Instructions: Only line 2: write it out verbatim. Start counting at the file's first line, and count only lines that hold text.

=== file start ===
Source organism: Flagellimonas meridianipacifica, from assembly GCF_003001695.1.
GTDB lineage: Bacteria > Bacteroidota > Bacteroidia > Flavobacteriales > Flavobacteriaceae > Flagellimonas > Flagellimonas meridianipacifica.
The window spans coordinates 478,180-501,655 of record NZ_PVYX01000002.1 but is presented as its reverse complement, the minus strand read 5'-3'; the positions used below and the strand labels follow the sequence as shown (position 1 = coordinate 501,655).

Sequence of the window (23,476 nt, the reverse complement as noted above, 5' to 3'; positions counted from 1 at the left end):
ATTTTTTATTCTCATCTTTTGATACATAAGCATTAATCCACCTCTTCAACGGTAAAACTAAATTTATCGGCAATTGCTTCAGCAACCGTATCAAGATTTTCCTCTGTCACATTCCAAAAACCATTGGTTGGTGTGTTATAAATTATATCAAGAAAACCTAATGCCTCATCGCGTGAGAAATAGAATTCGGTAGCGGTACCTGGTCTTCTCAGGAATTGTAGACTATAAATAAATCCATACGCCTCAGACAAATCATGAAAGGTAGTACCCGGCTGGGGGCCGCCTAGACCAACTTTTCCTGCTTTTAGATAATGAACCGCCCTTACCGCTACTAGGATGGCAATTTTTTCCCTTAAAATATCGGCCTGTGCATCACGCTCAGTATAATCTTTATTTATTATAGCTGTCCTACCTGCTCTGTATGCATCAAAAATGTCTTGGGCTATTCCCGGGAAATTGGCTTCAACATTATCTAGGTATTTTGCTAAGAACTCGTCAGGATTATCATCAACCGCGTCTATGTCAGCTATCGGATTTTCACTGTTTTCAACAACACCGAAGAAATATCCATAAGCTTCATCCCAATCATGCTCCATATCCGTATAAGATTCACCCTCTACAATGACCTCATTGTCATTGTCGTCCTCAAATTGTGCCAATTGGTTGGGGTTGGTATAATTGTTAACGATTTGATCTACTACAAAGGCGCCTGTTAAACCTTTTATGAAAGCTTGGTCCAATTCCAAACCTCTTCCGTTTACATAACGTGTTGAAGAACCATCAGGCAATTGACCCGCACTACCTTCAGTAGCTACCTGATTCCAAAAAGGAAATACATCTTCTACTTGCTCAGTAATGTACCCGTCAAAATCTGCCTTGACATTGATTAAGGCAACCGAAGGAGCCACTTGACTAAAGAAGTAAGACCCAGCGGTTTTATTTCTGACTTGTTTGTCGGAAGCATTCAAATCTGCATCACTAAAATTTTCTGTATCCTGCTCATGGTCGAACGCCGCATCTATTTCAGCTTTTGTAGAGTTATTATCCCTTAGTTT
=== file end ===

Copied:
GTDB lineage: Bacteria > Bacteroidota > Bacteroidia > Flavobacteriales > Flavobacteriaceae > Flagellimonas > Flagellimonas meridianipacifica.